And in Texas, dozens of schools are using telehealth kiosks to connect sick students to doctors and nurses at Children’s Health.
"This is a much better option than going to the emergency department for a non-emergent visit," Dr. Stormee Williams, a physician at the Dallas-based hospital, told the local NBC TV affiliate. "These are the kinds of modalities that can help us to contain those illnesses, to help prevent the spread of disease. And, like we said, in the emergency room, it's filed with sick people, so we don't want other healthy people, including parents, to get sick while waiting in the ER."
“Since we are increasing the number of patients that have medical conditions, primarily heart and lung, our telehealth utilization has increased probably about 20 to 30 patients,” Brenda Schoenherr, the administrative director of home health and hospice for Franciscan’s Visiting Nurse Service, told Indiana Public Media.
At Spectrum Health, Brennan - while on his way back from a healthcare conference in Florida in which he showcased MedNow’s success - says low-acuity primary care is a natural fit for telehealth.
“Patients want this,” he says. “Patients see the convenience, the choice, the access to care on their own terms, and this is what they want. This is the future of healthcare.”
While some health systems around the country have been caught by surprise by the numbers of patients seeking help, Brennan says Spectrum Health planned its strategy well in advance.
“We had already anticipated 125-150 patients a day” during the height of the flu season, he says. “We knew what to expect and how to react.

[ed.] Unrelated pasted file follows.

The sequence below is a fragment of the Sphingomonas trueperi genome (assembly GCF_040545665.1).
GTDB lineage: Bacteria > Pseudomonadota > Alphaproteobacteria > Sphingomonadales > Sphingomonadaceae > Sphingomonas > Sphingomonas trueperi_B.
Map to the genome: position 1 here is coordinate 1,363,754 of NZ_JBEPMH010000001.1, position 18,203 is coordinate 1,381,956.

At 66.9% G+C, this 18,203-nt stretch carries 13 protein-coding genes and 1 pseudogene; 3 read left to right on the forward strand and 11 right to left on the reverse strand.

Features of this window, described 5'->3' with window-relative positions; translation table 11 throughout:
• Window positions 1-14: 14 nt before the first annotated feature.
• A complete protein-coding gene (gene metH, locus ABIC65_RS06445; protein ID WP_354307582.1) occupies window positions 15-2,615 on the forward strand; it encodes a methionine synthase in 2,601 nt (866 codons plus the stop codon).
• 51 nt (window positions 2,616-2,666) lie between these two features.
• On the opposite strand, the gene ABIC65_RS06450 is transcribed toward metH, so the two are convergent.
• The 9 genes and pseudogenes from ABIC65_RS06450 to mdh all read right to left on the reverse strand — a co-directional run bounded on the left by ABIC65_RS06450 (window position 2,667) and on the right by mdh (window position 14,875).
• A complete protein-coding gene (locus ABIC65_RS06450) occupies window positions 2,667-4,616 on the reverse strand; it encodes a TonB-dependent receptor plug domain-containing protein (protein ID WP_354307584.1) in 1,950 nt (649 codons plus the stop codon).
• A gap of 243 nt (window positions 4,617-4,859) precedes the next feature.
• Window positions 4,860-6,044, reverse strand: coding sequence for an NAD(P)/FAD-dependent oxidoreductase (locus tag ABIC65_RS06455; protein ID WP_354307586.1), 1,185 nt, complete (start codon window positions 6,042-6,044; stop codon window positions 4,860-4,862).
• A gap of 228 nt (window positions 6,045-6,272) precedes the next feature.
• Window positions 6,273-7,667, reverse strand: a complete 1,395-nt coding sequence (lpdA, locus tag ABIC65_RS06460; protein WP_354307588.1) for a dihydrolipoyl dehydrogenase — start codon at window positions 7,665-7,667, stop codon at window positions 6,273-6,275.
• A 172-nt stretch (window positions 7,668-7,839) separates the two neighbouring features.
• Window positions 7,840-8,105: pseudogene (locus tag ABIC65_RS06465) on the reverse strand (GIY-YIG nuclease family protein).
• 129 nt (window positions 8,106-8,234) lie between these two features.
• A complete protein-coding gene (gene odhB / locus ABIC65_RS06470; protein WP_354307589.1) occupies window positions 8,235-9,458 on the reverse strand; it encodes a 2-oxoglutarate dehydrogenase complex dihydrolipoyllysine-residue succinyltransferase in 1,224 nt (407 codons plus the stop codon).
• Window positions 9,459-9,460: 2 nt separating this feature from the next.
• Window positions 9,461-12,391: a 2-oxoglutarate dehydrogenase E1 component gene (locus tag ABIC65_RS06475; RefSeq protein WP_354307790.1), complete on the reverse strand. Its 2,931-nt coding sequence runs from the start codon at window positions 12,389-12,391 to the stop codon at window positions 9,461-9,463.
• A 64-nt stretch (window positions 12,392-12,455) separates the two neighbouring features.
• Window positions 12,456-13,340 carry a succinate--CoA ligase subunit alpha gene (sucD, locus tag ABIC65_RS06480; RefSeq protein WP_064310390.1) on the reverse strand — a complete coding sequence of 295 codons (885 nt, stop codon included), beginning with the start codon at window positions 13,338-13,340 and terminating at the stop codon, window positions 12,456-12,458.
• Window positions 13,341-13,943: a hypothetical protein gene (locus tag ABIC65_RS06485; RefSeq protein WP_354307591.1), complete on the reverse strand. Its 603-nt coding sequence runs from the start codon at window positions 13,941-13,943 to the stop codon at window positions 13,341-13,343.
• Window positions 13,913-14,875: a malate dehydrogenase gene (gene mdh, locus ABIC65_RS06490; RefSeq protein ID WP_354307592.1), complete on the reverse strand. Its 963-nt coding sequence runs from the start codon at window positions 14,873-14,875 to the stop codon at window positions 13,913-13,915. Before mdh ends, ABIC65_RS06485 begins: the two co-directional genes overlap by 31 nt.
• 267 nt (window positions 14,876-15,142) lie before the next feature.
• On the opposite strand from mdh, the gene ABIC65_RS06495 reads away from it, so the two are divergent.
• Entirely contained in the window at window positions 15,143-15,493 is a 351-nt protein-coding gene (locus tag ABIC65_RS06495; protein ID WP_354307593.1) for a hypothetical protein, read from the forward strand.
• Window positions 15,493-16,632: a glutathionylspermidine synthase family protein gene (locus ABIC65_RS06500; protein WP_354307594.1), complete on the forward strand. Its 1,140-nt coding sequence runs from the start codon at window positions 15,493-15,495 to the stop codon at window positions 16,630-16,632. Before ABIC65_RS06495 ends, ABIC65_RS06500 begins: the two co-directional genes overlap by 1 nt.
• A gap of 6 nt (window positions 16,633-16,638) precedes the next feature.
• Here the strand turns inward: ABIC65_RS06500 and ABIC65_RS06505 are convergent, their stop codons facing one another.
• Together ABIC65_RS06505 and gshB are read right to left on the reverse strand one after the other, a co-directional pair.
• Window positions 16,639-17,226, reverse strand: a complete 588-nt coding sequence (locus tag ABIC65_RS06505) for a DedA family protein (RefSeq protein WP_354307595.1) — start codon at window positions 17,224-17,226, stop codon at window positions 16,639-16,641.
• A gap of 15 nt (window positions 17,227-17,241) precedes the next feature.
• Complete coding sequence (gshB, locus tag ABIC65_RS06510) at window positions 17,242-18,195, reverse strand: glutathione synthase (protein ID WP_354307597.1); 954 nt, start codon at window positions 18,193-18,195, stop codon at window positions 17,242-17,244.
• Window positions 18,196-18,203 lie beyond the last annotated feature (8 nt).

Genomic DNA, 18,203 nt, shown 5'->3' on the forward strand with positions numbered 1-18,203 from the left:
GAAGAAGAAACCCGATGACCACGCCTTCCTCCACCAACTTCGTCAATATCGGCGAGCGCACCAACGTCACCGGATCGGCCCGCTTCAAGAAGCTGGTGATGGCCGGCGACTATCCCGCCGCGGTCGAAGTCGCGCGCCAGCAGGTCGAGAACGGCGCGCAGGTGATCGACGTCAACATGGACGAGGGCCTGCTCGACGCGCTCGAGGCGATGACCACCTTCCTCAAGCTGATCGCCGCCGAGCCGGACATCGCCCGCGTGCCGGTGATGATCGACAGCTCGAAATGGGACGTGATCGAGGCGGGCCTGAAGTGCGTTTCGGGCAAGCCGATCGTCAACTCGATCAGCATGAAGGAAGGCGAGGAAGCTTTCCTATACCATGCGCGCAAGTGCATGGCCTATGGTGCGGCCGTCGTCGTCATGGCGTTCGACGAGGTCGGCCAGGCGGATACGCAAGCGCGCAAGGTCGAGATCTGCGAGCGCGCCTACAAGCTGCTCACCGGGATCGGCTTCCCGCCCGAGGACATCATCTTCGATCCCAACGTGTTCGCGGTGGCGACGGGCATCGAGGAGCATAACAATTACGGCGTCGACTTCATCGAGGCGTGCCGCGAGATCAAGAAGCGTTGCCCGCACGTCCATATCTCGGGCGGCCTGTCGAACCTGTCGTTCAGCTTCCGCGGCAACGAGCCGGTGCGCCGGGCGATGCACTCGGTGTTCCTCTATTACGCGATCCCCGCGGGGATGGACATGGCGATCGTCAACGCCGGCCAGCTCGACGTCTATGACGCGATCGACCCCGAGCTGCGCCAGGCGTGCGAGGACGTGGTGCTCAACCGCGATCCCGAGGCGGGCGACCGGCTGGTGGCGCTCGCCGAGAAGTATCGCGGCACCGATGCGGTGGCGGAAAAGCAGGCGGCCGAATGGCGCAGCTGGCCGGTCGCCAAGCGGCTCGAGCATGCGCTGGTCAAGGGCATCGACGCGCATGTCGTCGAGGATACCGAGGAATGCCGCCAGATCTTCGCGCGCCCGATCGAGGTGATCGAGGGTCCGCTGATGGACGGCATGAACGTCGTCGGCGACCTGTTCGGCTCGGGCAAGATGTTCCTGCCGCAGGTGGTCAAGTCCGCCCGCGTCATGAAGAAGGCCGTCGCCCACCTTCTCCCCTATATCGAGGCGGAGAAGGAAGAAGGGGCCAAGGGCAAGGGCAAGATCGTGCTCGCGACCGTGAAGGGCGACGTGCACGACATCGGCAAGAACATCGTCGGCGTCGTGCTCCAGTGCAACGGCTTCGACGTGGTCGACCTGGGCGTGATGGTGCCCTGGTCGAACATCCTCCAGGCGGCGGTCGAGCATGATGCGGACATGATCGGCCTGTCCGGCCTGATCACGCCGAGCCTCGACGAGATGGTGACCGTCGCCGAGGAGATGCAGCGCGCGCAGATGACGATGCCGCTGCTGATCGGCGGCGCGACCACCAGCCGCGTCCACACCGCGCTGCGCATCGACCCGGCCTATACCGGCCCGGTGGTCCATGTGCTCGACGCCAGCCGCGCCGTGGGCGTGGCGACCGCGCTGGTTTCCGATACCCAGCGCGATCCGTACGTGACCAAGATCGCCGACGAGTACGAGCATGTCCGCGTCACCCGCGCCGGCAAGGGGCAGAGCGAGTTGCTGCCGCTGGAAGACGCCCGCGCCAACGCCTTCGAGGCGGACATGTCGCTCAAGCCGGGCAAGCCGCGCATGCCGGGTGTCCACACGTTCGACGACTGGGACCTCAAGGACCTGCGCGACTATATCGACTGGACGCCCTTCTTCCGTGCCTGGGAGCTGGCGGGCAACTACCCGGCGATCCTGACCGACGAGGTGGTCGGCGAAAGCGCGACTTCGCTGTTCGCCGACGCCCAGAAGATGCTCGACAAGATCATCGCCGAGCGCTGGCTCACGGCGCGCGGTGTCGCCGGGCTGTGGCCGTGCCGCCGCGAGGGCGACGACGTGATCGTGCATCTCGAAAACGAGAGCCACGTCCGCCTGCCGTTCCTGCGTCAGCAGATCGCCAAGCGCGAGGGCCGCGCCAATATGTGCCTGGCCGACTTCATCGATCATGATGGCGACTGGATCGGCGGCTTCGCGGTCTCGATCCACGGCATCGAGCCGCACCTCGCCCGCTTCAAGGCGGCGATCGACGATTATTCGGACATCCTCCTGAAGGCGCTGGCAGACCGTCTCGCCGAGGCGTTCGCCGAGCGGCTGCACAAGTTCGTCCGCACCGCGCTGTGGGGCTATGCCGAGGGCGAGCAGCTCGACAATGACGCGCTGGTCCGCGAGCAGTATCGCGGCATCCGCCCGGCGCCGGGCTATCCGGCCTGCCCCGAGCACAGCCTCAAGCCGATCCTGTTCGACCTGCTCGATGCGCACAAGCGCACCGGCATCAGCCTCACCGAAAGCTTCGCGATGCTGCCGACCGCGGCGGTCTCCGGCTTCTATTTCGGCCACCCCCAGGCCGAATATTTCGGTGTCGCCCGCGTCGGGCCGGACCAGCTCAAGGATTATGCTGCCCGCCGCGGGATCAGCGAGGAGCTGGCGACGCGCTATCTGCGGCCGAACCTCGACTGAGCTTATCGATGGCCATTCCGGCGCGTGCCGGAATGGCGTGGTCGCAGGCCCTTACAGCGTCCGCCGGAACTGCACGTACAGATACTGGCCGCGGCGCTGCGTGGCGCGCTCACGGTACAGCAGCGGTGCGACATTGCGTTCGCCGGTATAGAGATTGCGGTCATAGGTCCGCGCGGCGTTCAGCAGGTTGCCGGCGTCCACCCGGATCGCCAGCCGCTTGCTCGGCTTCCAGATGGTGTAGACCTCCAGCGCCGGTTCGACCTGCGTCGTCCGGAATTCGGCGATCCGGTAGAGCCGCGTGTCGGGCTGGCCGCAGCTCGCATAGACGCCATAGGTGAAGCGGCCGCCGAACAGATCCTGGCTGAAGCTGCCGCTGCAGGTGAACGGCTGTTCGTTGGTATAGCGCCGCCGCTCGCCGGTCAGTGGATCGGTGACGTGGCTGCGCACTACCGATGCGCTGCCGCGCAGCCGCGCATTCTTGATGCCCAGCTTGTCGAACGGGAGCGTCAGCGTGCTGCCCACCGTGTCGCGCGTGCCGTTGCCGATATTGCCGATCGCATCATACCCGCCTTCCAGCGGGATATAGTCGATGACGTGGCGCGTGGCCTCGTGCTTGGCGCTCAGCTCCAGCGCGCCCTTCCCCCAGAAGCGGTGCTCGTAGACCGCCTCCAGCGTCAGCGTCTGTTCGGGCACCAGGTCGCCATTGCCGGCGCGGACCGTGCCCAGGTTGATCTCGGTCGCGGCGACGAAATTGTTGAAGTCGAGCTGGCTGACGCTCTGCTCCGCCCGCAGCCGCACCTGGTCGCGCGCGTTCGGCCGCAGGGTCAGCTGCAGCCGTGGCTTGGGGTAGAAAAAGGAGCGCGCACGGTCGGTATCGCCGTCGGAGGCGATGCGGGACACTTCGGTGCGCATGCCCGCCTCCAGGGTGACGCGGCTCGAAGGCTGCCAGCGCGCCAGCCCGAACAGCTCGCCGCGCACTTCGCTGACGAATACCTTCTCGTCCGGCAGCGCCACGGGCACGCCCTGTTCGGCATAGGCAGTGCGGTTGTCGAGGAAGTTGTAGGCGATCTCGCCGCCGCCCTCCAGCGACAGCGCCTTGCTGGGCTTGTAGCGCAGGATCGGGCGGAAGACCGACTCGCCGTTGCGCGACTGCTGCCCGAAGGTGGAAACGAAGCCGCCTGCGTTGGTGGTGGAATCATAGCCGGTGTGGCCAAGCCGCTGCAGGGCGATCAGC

That strategy focused on an extensive consumer and digital marketing campaign aimed at connecting with people ahead of time, before they got sick, and telling them about MedNow. The campaign included social media posts, paid searches for keyword traffic, even plumbing data on the Salesforce platform to identify those most likely to become sick and sending them targeted e-mails.
And while it’s too early to show off statistics, Brennan says the health system’s ERs have seen a corresponding decrease in traffic, thanks to the telehealth service. This means patients who do visit the ER are being seen and treated more quickly and efficiently, and ER staff aren’t pushed to exhaustion trying to handle the traffic.
With recent surveys indicating consumers aren’t trying telehealth in large numbers, Brennan says it’s important to build on the momentum that MedNow has seen over the past year. He wants to continue to get the word out through social media channels, and he wants to expand the platform for uses beyond low-acuity primary care.
Looking back over the past month, Brennan says he’d do just one thing differently.
“We didn’t need to be so high-alert in our approach,” he says. Everyone made a big deal out of the increase in traffic, he says, when they should have taken a business-as-usual approach and treated it like just another day in the telehealth office.
“This is the way it should be,” he points out.